VANDALIA — The Jr. Minutemen wheelchair basketball team won with a score of 24-18 in a game against members of the Vandalia and Butler Police and Fire Departments on Friday night, Nov. 13 at Morton Middle School. The game was a fundraising event for the Jr. Minutemen organized by Michelle Grady, mother of Daniel Johnson, a student at Morton and the starter for the Jr. Minutemen basketball team.
“I am so thankful for our community,” Grady said. “We really came together to make this a great event tonight.”
The basketball games played against local law enforcement and first responder teams are a tradition the Jr. Minutemen have upheld since they first began playing four years ago.
“It brings the community together and increases disability awareness,” Jr. Minutemen coach Joe Gschwender said.
Vandalia and Butler Police and Vandalia Firemen spent approximately one hour practicing in wheelchairs before they played. Those who came out to compete against the Jr. Minutemen included officers Butler Township officers Adam Todd, John Ashworth, Benton Smith, Scott Hammond, Dustin Copley, Amanda Chiles, Jennifer Chiles, Ashley Oostveen, Chris Hammond, and Missy Oostveen.
According to Smith from the Vandalia PD, dribbling a ball and shooting a basket from a chair requires adjustment.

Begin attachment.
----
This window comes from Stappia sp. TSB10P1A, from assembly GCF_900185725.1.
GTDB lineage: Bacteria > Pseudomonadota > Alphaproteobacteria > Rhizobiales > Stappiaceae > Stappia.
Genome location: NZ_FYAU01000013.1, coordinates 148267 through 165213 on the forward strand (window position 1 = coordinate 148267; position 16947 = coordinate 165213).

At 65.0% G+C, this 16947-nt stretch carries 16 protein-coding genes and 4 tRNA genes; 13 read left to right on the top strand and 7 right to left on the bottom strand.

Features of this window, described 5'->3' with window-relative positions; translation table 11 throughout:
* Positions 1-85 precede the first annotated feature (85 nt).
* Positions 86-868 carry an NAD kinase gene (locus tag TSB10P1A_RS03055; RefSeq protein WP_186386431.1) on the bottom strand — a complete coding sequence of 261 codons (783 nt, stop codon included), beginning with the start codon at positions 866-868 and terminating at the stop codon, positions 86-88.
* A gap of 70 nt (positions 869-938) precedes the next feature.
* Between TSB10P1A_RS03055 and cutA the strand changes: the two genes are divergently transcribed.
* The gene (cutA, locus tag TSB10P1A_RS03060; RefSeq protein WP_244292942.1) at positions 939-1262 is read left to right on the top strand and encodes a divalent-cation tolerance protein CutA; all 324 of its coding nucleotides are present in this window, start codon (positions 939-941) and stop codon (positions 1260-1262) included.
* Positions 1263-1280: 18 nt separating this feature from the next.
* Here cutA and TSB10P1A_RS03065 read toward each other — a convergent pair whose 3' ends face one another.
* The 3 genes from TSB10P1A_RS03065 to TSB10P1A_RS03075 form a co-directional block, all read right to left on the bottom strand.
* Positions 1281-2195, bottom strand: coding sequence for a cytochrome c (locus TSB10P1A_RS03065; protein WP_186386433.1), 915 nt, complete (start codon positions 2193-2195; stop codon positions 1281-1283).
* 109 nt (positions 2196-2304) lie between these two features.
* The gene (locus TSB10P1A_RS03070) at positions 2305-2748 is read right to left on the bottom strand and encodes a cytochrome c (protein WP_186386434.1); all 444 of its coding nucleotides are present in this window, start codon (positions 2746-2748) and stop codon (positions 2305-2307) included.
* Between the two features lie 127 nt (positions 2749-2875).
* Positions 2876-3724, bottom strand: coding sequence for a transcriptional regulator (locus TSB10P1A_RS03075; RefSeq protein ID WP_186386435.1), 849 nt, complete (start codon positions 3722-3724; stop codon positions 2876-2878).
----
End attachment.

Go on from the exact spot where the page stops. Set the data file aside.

“It takes some getting used to,” Smith said. “But it’s fun. I saw the sign-up sheet to volunteer for this and thought it would be a great thing to do.”
The Jr. Minutemen are currently ranked fifth nationally in their division. Their team includes children under the age of 13 from cities all over the Miami Valley like Enon, Vandalia, Brookville, Riverside, Xenia, and Medway.
“When we recruit, we emphasize the athletics,” Coach Gschwender said. “We emphasize the ability rather than the disability and that’s really key to the whole thing. These are not handicapped kids. These are not kids with disabilities; these are athletes with disabilities.”
The Miami Valley Adapted Sports group is still looking for athletes between the ages of 13 and 18 to play on their varsity team.
“The positions on the adult teams are often filled faster,” Gschwender said. “Often an accident will put an adult in a wheelchair. Most of these kids are born with a disability. We want them to put to the test what they can do rather than dwell on what they can’t.”
The Jr. Minutemen travel every month during the season. Their upcoming schedule includes a double header in Cincinnati in December, a visit to Indianapolis in January, Conference Championships in Ft. Wayne in March, and National Championships in Louisville in April.
According to assistant coach Jack Webster, playing for the Jr. Minutemen has changed his 12-year-old daughter Carly’s life.
“God will never slam a door in your face without opening a window,” Webster said. “These kids are a ray of sunshine. At the end of a game, whether they win or lose, they have smiles on their faces. It makes it all worth it.”
For more information on the Jr. Minutemen and Miami Valley Adapted Sports group, visit miamivalleyadaptedsports.org
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